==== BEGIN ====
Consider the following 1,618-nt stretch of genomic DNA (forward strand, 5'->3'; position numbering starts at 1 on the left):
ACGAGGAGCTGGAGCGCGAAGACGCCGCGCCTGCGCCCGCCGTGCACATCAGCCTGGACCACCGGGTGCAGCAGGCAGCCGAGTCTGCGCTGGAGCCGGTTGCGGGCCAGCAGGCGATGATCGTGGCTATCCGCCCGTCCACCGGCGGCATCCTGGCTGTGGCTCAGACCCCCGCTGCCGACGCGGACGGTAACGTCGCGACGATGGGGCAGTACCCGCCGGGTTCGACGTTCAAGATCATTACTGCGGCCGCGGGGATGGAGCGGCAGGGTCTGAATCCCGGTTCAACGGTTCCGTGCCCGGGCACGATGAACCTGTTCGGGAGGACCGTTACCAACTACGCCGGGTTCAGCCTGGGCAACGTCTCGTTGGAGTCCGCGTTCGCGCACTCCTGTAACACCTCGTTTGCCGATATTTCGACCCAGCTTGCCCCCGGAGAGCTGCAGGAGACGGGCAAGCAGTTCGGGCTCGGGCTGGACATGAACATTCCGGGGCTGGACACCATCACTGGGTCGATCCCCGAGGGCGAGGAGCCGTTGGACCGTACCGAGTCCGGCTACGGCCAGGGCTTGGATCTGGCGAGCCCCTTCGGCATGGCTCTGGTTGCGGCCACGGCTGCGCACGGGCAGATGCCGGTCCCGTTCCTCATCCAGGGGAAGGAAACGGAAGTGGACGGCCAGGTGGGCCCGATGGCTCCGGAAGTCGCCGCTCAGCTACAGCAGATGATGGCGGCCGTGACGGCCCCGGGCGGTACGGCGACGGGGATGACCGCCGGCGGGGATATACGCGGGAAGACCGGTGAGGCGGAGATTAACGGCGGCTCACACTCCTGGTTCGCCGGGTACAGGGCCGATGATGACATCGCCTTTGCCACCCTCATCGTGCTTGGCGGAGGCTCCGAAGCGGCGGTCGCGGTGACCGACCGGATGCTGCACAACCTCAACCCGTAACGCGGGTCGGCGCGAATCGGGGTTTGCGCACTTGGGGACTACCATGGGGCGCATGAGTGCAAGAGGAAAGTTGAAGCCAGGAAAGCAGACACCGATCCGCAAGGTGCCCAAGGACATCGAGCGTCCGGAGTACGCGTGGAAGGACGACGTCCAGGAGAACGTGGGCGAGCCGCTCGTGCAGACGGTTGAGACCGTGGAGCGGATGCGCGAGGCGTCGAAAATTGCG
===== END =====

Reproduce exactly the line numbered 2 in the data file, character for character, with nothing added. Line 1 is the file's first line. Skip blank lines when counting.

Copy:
ACGAGGAGCTGGAGCGCGAAGACGCCGCGCCTGCGCCCGCCGTGCACATCAGCCTGGACCACCGGGTGCAGCAGGCAGCCGAGTCTGCGCTGGAGCCGGTTGCGGGCCAGCAGGCGATGATCGTGGCTATCCGCCCGTCCACCGGCGGCATCCTGGCTGTGGCTCAGACCCCCGCTGCCGACGCGGACGGTAACGTCGCGACGATGGGGCAGTACCCGCCGGGTTCGACGTTCAAGATCATTACTGCGGCCGCGGGGATGGAGCGGCAGGGTCTGAATCCCGGTTCAACGGTTCCGTGCCCGGGCACGATGAACCTGTTCGGGAGGACCGTTACCAACTACGCCGGGTTCAGCCTGGGCAACGTCTCGTTGGAGTCCGCGTTCGCGCACTCCTGTAACACCTCGTTTGCCGATATTTCGACCCAGCTTGCCCCCGGAGAGCTGCAGGAGACGGGCAAGCAGTTCGGGCTCGGGCTGGACATGAACATTCCGGGGCTGGACACCATCACTGGGTCGATCCCCGAGGGCGAGGAGCCGTTGGACCGTACCGAGTCCGGCTACGGCCAGGGCTTGGATCTGGCGAGCCCCTTCGGCATGGCTCTGGTTGCGGCCACGGCTGCGCACGGGCAGATGCCGGTCCCGTTCCTCATCCAGGGGAAGGAAACGGAAGTGGACGGCCAGGTGGGCCCGATGGCTCCGGAAGTCGCCGCTCAGCTACAGCAGATGATGGCGGCCGTGACGGCCCCGGGCGGTACGGCGACGGGGATGACCGCCGGCGGGGATATACGCGGGAAGACCGGTGAGGCGGAGATTAACGGCGGCTCACACTCCTGGTTCGCCGGGTACAGGGCCGATGATGACATCGCCTTTGCCACCCTCATCGTGCTTGGCGGAGGCTCCGAAGCGGCGGTCGCGGTGACCGACCGGATGCTGCACAACCTCAACCCGTAACGCGGGTCGGCGCGAATCGGGGTTTGCGCACTTGGGGACTACCATGGGGCGCATGAGTGCAAGAGGAAAGTTGAAGCCAGGAAAGCAGACACCGATCCGCAAGGTGCCCAAGGACATCGAGCGTCCGGAGTACGCGTGGAAGGACGACGTCCAGGAGAACGTGGGCGAGCCGCTCGTGCAGACGGTTGAGACCGTGGAGCGGATGCGCGAGGCGTCGAAAATTGCG